Thursday, September 15, 2011

cuenca puppets!

cuenca puppets! a video by pequenasventanas on Flickr.

if this doesn't put a smile one your face...i don't know what to say!

Monday, September 12, 2011


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cuenca, a set on Flickr.

thanks for cuenca teddy, matt y dianne!

Still amazed by the incredible gesture of generosity of a family we met over breakfast and a conversation of schooling kids while on the road, we floated into Cuenca after sunset. Arriving at the apartment of Matt and Dianne where we will stay for a night or 2 with their nephew Teddy. Teddy is awesome, and obviously an extension of his family....generous, warm and welcoming. Turns out, he is taking a semester off to live abroad from University of Montana, where my brother Tyler just started his masters program.....small world! Recognizing that we are hungry and stagnant from the 8 hour bus ride, we all walk into the old town for some dinner.
  I like Cuenca already, the blend of the old colonial buildings and the new, the rios that run through town, the yellow street lamps and even the nutty traffic circles. Dinner is easy in a great little spot with music that feels like home, cheap drinks and tasty food. We stay late, talking, sharing and laughing. I can see how this family chose Cuenca as a place to live for a while, it's foreign enough, gentrified and welcoming.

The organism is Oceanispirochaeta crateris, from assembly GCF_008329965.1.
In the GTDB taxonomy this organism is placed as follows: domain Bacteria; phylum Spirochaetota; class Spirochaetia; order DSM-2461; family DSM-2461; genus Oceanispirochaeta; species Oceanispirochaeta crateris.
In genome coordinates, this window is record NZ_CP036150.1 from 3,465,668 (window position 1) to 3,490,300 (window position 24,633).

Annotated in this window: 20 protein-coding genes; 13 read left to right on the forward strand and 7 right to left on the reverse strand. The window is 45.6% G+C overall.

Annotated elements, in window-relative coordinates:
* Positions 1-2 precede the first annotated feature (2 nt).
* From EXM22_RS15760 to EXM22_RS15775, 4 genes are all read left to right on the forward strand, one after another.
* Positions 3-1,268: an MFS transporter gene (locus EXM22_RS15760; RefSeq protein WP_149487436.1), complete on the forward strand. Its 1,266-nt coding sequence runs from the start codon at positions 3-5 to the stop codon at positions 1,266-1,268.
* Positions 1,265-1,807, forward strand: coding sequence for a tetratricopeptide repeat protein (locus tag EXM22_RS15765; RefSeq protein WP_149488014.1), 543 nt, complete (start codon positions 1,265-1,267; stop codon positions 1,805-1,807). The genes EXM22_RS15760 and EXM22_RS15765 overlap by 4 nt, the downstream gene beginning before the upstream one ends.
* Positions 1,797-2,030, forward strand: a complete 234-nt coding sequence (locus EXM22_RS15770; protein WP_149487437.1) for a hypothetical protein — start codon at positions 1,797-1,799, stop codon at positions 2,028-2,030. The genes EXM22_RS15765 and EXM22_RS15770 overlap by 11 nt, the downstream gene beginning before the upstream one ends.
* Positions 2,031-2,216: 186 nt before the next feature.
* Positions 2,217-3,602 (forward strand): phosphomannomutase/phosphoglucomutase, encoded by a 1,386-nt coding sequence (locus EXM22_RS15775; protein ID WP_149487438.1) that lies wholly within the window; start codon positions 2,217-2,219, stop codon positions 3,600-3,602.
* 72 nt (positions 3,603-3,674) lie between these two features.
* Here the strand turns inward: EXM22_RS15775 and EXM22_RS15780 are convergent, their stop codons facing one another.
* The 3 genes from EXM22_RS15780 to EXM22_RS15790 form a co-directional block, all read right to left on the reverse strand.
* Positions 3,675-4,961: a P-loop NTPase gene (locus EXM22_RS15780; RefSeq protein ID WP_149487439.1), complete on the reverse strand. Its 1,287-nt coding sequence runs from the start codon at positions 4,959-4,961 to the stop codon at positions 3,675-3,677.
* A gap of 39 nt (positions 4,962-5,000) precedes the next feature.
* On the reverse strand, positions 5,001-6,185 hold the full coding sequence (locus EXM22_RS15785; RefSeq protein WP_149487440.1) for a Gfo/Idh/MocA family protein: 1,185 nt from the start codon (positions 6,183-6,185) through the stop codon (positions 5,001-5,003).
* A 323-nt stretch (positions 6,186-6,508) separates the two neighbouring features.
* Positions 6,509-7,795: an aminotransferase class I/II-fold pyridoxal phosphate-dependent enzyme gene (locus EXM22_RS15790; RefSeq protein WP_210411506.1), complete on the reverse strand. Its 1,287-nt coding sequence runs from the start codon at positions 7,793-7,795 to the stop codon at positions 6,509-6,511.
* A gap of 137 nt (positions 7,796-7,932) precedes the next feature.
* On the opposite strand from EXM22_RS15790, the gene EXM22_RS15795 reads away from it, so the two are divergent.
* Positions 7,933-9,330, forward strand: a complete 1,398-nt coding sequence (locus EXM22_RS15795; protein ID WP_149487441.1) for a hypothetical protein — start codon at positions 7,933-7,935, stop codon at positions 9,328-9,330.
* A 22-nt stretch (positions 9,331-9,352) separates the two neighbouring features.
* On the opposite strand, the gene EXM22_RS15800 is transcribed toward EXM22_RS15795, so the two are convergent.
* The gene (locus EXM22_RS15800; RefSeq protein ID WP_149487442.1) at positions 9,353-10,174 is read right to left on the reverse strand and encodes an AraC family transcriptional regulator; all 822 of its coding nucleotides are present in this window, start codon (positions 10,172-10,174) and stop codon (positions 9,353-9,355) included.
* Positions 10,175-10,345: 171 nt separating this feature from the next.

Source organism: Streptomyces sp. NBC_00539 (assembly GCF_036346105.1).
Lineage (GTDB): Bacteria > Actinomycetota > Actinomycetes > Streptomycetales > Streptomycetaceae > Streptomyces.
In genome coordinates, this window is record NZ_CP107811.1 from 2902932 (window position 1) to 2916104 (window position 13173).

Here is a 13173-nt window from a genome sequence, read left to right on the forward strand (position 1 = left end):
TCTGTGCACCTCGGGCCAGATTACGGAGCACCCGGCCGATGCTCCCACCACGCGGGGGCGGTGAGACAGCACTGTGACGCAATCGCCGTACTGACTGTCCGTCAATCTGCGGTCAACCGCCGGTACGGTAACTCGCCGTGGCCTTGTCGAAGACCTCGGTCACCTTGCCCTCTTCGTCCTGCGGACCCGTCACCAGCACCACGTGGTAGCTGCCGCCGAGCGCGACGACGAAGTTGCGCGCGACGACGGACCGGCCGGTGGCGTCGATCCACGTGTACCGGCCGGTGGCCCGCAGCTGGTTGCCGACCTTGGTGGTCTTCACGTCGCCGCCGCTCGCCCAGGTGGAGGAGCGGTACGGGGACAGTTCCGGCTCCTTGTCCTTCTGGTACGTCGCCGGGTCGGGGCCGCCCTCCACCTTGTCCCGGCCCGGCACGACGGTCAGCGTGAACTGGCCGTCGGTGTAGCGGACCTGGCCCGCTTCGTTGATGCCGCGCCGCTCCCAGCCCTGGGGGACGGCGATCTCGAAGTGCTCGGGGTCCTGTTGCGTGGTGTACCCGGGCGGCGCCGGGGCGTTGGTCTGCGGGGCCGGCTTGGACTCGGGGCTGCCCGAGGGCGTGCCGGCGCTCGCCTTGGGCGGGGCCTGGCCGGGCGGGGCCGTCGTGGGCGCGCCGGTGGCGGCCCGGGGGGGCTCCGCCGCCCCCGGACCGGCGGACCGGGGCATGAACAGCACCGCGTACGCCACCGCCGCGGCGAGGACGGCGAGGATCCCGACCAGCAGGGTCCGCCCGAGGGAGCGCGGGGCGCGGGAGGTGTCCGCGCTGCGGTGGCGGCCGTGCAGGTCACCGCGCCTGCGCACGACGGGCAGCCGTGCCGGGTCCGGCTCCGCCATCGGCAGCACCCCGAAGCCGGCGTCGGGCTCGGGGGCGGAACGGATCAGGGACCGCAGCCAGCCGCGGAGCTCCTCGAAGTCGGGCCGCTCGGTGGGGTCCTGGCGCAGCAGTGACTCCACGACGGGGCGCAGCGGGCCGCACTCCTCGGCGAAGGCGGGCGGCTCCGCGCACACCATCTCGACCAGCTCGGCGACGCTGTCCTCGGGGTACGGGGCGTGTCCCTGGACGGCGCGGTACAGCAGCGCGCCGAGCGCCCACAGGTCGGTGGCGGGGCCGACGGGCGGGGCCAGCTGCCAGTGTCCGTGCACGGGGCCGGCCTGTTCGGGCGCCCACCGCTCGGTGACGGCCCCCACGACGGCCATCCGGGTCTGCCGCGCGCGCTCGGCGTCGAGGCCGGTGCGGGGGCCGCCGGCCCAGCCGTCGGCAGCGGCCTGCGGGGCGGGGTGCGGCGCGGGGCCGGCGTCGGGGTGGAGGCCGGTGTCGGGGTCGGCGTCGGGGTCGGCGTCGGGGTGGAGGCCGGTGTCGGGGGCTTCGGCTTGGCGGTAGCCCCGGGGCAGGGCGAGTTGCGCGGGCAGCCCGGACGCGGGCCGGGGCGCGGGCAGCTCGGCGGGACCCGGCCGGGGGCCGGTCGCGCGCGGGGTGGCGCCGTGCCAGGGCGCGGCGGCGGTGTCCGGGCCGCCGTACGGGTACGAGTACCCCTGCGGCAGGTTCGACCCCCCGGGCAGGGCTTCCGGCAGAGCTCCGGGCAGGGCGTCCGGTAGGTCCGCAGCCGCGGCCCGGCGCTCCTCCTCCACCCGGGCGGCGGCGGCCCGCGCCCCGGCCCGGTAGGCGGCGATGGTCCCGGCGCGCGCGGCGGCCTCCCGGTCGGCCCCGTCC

Their apartment is across the street from the futball stadium...and as luck would have us, there's a big game tomorrow, Cuenca vs. Quito!

 Not only do we get to sleep in a comfortable bed, have a hot shower....but there is a kitchen and we get to cook! Gratefully we start the morning out with eggs and dreams of homemade pizza for later. But first the game!! Unfortunately we forgot the you'll just have to imagine a lively game of futball in Ecuador, their national sport. And it truly was a great game...Cuenca won 2-1 against Quito, the best team and with a long standing rivalry. So imagine anthem songs sung by young and old, curse words in spanish, mani(peanuts) and cervesa!  
The next day everyone was felt like staying in, Xylia sounds like she is coming down with something, and it was just rainy enough to feel right...except for me, I was itching to explore the city and practicar mi espanol. I wandered around Parque Calderon and throughout the tight colonial cobbled streets. Coming off the startling news of the recent death of a former student, I purchased a candle and entered the big cathedral. The cathedral was filled with the soothing sound of a woman reciting prayers and sermon. Walking around the perimeter I find myself standing in front of a dark statue of a woman. Her altar is low lit and she's wearing a black robe and headdress. Looking for a place to light my candle for Georgette I continue around the cathedral. Closer to the main altar is another statue of a woman, this one has a child with her, a book in hand and is dressed in a green robe with a crown, the stained glass around her is designed with red roses, doves and books. Toward the back of the cathedral was one more statue of a woman, this time she was completely carved out of white marble and left unpainted, a shock of white in comparison with the other statues. It occurs to me that I have found the triple Goddess in the cathedral in Cuenca....Maiden, Mother and Crone.